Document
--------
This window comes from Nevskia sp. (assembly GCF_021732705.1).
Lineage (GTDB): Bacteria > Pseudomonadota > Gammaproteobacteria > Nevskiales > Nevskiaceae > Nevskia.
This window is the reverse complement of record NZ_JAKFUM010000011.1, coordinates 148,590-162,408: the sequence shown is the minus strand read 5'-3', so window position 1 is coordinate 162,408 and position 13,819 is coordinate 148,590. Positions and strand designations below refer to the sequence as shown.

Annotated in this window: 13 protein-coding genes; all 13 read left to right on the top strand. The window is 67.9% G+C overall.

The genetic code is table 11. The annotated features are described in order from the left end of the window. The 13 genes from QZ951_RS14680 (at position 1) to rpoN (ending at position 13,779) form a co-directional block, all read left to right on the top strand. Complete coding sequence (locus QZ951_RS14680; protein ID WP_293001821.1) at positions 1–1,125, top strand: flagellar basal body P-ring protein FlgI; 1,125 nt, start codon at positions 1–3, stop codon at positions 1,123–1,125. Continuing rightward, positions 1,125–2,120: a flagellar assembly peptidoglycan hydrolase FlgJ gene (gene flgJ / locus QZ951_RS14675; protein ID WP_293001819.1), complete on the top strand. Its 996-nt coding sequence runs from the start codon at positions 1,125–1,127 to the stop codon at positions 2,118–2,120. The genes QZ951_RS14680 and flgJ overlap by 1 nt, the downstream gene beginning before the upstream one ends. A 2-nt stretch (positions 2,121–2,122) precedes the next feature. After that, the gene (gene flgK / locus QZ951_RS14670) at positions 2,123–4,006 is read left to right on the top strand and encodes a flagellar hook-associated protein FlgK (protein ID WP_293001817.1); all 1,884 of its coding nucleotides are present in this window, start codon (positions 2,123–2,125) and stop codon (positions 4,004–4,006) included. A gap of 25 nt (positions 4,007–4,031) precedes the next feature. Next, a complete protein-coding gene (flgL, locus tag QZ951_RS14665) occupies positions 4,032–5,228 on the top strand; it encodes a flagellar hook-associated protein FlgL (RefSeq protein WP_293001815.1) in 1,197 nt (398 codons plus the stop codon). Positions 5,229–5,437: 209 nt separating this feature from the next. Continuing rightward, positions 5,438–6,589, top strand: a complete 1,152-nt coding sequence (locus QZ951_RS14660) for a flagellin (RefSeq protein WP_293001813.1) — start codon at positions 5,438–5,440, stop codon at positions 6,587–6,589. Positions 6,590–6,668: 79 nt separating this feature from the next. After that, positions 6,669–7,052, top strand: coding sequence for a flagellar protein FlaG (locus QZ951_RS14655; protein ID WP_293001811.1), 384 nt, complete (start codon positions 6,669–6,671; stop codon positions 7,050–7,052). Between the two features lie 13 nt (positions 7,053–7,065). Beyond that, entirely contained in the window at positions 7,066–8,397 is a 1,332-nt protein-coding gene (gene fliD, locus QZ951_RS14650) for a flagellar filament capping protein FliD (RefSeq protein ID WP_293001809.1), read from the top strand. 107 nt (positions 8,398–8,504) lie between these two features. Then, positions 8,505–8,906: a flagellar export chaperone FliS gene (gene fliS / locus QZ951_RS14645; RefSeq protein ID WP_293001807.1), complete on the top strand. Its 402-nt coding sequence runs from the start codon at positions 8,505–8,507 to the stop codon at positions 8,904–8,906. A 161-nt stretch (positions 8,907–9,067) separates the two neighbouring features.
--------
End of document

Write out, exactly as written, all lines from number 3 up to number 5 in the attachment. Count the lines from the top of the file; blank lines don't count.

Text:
This window is the reverse complement of record NZ_JAKFUM010000011.1, coordinates 148,590-162,408: the sequence shown is the minus strand read 5'-3', so window position 1 is coordinate 162,408 and position 13,819 is coordinate 148,590. Positions and strand designations below refer to the sequence as shown.

Annotated in this window: 13 protein-coding genes; all 13 read left to right on the top strand. The window is 67.9% G+C overall.

The genetic code is table 11. The annotated features are described in order from the left end of the window. The 13 genes from QZ951_RS14680 (at position 1) to rpoN (ending at position 13,779) form a co-directional block, all read left to right on the top strand. Complete coding sequence (locus QZ951_RS14680; protein ID WP_293001821.1) at positions 1–1,125, top strand: flagellar basal body P-ring protein FlgI; 1,125 nt, start codon at positions 1–3, stop codon at positions 1,123–1,125. Continuing rightward, positions 1,125–2,120: a flagellar assembly peptidoglycan hydrolase FlgJ gene (gene flgJ / locus QZ951_RS14675; protein ID WP_293001819.1), complete on the top strand. Its 996-nt coding sequence runs from the start codon at positions 1,125–1,127 to the stop codon at positions 2,118–2,120. The genes QZ951_RS14680 and flgJ overlap by 1 nt, the downstream gene beginning before the upstream one ends. A 2-nt stretch (positions 2,121–2,122) precedes the next feature. After that, the gene (gene flgK / locus QZ951_RS14670) at positions 2,123–4,006 is read left to right on the top strand and encodes a flagellar hook-associated protein FlgK (protein ID WP_293001817.1); all 1,884 of its coding nucleotides are present in this window, start codon (positions 2,123–2,125) and stop codon (positions 4,004–4,006) included. A gap of 25 nt (positions 4,007–4,031) precedes the next feature. Next, a complete protein-coding gene (flgL, locus tag QZ951_RS14665) occupies positions 4,032–5,228 on the top strand; it encodes a flagellar hook-associated protein FlgL (RefSeq protein WP_293001815.1) in 1,197 nt (398 codons plus the stop codon). Positions 5,229–5,437: 209 nt separating this feature from the next. Continuing rightward, positions 5,438–6,589, top strand: a complete 1,152-nt coding sequence (locus QZ951_RS14660) for a flagellin (RefSeq protein WP_293001813.1) — start codon at positions 5,438–5,440, stop codon at positions 6,587–6,589. Positions 6,590–6,668: 79 nt separating this feature from the next. After that, positions 6,669–7,052, top strand: coding sequence for a flagellar protein FlaG (locus QZ951_RS14655; protein ID WP_293001811.1), 384 nt, complete (start codon positions 6,669–6,671; stop codon positions 7,050–7,052). Between the two features lie 13 nt (positions 7,053–7,065). Beyond that, entirely contained in the window at positions 7,066–8,397 is a 1,332-nt protein-coding gene (gene fliD, locus QZ951_RS14650) for a flagellar filament capping protein FliD (RefSeq protein ID WP_293001809.1), read from the top strand. 107 nt (positions 8,398–8,504) lie between these two features. Then, positions 8,505–8,906: a flagellar export chaperone FliS gene (gene fliS / locus QZ951_RS14645; RefSeq protein ID WP_293001807.1), complete on the top strand. Its 402-nt coding sequence runs from the start codon at positions 8,505–8,507 to the stop codon at positions 8,904–8,906. A 161-nt stretch (positions 8,907–9,067) separates the two neighbouring features.